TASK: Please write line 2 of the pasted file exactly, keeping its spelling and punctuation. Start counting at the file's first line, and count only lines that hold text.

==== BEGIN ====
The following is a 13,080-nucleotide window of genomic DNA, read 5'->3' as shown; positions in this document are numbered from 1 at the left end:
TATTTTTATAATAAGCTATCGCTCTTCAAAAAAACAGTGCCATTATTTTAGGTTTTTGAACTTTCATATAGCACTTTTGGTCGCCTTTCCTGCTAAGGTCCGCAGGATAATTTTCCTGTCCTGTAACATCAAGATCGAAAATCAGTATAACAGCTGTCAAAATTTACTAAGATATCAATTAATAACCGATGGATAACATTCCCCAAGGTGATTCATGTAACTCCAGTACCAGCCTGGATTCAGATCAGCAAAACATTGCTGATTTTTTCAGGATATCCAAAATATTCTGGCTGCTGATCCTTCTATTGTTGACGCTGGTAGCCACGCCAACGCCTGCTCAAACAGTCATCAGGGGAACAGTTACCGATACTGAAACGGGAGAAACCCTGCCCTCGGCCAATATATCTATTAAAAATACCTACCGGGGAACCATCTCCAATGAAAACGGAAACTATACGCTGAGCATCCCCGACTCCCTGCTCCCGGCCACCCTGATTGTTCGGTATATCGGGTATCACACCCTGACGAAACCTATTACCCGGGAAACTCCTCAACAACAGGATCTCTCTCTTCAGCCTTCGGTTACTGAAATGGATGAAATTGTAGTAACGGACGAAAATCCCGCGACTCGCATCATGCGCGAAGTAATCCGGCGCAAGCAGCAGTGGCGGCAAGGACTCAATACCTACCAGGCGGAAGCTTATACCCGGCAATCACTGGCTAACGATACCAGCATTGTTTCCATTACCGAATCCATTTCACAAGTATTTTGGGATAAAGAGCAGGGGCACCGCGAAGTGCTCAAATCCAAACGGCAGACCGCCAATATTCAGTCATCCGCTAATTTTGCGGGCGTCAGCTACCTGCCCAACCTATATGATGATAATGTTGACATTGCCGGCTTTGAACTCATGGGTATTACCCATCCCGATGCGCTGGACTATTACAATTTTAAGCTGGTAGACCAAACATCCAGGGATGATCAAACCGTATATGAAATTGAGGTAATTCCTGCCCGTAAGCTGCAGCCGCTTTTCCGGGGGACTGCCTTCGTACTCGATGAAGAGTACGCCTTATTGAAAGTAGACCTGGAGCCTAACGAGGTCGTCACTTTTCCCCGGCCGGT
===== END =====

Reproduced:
TATTTTTATAATAAGCTATCGCTCTTCAAAAAAACAGTGCCATTATTTTAGGTTTTTGAACTTTCATATAGCACTTTTGGTCGCCTTTCCTGCTAAGGTCCGCAGGATAATTTTCCTGTCCTGTAACATCAAGATCGAAAATCAGTATAACAGCTGTCAAAATTTACTAAGATATCAATTAATAACCGATGGATAACATTCCCCAAGGTGATTCATGTAACTCCAGTACCAGCCTGGATTCAGATCAGCAAAACATTGCTGATTTTTTCAGGATATCCAAAATATTCTGGCTGCTGATCCTTCTATTGTTGACGCTGGTAGCCACGCCAACGCCTGCTCAAACAGTCATCAGGGGAACAGTTACCGATACTGAAACGGGAGAAACCCTGCCCTCGGCCAATATATCTATTAAAAATACCTACCGGGGAACCATCTCCAATGAAAACGGAAACTATACGCTGAGCATCCCCGACTCCCTGCTCCCGGCCACCCTGATTGTTCGGTATATCGGGTATCACACCCTGACGAAACCTATTACCCGGGAAACTCCTCAACAACAGGATCTCTCTCTTCAGCCTTCGGTTACTGAAATGGATGAAATTGTAGTAACGGACGAAAATCCCGCGACTCGCATCATGCGCGAAGTAATCCGGCGCAAGCAGCAGTGGCGGCAAGGACTCAATACCTACCAGGCGGAAGCTTATACCCGGCAATCACTGGCTAACGATACCAGCATTGTTTCCATTACCGAATCCATTTCACAAGTATTTTGGGATAAAGAGCAGGGGCACCGCGAAGTGCTCAAATCCAAACGGCAGACCGCCAATATTCAGTCATCCGCTAATTTTGCGGGCGTCAGCTACCTGCCCAACCTATATGATGATAATGTTGACATTGCCGGCTTTGAACTCATGGGTATTACCCATCCCGATGCGCTGGACTATTACAATTTTAAGCTGGTAGACCAAACATCCAGGGATGATCAAACCGTATATGAAATTGAGGTAATTCCTGCCCGTAAGCTGCAGCCGCTTTTCCGGGGGACTGCCTTCGTACTCGATGAAGAGTACGCCTTATTGAAAGTAGACCTGGAGCCTAACGAGGTCGTCACTTTTCCCCGGCCGGT